It's hard to overstate the importance of coach Dan Bylsma's decision to switch goaltenders in the middle of the Penguins' Eastern Conference first-round playoff series against the New York Islanders.
If sitting Marc-Andre Fleury in favor of Tomas Vokoun, beginning with Game 5 at 7:08 p.m. today at Consol Energy Center, works out the way Bylsma hopes, his team should have a pretty good chance of surviving the best-of-three series this has become.
If Vokoun stumbles, or struggles more than Fleury did at times over the past three games, the franchise's focus might shift from chasing a Stanley Cup to evaluating draft prospects. And debating just how extensive its offseason makeover should be.
Goaltending, however, isn't the only variable likely to help sculpt the outcome of this series.
The production of the Penguins' power play might have a major impact on which team reaches Round 2, as well. Based on what has happened heading into Game 5, the Penguins should hope so.
OK, they failed to score on either of their chances with the extra man in a 6-4 Game 4 loss Tuesday on Long Island, ending a team-record run of eight consecutive games with at least one man-advantage goal.
Nonetheless, they are 6 for 15 on the power play, a league-best playoff conversion rate of 40 percent. That success rate is pretty striking. Almost as impressive as the collection of guys who can't get on the No. 1 unit at a given time.
In their first opportunity with the extra man Tuesday, the Penguins deployed Sidney Crosby, Chris Kunitz, Evgeni Malkin, Jarome Iginla and Paul Martin as the first unit.
No James Neal, who scored nine power-play goals in 40 regular-season games. No Kris Letang, who had been named a Norris Trophy finalist a few hours earlier.
The truth is, if the Penguins sent out everyone qualified to be on the top power play at the same time, they would get a minor penalty for too many men on the ice. Perhaps a few.
"We have two units that could be the first unit in a lot of other places," Martin said.
While the Penguins personnel has all the qualities needed for a productive power play -- everything from skill to grit to creativity to selflessness -- it does not have much experience working together.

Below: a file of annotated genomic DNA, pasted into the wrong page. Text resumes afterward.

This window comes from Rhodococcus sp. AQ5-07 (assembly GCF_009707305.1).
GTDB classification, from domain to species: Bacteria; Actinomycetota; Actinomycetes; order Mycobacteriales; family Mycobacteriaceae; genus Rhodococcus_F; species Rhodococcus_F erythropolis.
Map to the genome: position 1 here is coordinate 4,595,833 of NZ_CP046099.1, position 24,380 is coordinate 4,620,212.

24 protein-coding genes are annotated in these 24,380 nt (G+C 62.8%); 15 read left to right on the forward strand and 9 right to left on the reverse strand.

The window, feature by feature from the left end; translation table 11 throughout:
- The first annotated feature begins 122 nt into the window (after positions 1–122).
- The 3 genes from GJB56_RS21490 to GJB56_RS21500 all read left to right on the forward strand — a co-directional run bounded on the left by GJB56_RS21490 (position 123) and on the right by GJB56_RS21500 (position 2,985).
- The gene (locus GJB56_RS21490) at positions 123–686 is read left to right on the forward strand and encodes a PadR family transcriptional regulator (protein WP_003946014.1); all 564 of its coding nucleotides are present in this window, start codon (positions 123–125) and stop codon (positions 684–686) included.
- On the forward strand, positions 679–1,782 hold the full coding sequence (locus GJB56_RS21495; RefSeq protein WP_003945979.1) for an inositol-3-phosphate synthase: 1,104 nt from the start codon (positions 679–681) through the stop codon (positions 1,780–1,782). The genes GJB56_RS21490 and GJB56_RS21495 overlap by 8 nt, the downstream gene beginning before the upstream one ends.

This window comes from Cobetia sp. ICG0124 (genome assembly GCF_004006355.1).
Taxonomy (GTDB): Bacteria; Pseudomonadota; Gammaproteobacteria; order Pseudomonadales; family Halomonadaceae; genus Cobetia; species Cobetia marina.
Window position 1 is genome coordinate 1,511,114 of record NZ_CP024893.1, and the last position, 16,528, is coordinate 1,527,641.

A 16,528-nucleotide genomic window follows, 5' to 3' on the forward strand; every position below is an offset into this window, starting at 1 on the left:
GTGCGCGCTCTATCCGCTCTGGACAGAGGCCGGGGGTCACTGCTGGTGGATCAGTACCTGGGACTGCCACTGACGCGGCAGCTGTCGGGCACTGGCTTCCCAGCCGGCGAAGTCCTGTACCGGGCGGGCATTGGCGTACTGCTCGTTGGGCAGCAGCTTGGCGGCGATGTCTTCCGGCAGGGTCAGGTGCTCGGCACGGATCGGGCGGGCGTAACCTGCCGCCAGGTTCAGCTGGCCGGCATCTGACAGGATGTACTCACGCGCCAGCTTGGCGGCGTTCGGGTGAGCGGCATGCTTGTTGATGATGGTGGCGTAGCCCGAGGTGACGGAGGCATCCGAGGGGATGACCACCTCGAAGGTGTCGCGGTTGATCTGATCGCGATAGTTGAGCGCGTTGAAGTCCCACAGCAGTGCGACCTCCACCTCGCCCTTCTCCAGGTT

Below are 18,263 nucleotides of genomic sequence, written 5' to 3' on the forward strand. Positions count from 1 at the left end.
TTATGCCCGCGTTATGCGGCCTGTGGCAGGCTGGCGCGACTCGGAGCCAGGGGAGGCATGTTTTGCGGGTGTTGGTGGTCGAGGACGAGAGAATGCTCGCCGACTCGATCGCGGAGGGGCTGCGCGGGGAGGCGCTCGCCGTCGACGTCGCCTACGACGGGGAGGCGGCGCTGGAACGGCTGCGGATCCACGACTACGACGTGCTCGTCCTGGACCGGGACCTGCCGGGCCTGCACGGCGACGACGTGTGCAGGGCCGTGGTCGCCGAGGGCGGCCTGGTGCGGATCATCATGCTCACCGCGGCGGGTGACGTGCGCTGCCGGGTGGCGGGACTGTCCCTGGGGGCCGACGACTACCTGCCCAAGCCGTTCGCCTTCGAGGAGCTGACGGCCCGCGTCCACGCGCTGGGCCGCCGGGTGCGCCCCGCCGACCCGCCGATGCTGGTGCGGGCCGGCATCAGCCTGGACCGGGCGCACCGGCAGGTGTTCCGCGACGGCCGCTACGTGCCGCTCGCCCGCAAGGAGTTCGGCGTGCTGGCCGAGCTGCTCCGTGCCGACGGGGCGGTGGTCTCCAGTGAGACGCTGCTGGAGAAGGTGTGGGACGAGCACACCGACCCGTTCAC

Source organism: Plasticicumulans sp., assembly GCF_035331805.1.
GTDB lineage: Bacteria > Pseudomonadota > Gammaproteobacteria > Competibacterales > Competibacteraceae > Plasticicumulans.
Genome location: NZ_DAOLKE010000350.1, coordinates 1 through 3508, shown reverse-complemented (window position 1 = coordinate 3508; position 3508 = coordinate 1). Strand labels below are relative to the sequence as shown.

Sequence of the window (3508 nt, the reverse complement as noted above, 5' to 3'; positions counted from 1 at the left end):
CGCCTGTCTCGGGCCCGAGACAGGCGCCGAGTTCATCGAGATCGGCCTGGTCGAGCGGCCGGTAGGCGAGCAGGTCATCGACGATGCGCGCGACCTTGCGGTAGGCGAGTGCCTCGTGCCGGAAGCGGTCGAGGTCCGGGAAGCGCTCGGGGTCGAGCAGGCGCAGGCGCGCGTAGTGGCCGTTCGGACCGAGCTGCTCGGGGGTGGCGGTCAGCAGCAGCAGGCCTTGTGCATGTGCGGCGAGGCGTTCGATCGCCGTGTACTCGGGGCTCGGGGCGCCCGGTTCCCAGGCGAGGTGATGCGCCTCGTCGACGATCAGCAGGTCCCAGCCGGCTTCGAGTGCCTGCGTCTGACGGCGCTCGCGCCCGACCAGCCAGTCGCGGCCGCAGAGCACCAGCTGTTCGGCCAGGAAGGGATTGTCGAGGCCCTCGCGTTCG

Familiarity can make it possible for talents and styles to mesh fully, although the Penguins' power-play crew should be accustomed to having a rotating cast of co-workers.
"We've probably gotten used to that a bit," Crosby said. "It's not something that's totally new for us. We understand there could be different guys in there."
New York's penalty-killing tied for 20th in the league in the regular season, and center Frans Nielsen said its troubles in this series largely have been self-inflicted.
"They have good players, skilled players, but we looked over their goals [from a 5-4 Penguins overtime victory in Game 3, when their power play was 3 for 5], and it's mistakes from us," Nielsen said. "Credit them for taking advantage of the small mistakes we make."
Game 4 marked the first time since Iginla joined the Penguins that every candidate for the No. 1 unit was healthy at the same time. The unit generated some excellent pressure and scoring opportunities, even though they didn't get a goal.
"You just have to go out there and work," Kunitz said. "And, if the puck goes in, it goes in."
And if it does, it can change the course of a series.
Dave Molinari: Dmolinari@Post-Gazette.com or Twitter @MolinariPG. First Published May 9, 2013 4:30 AM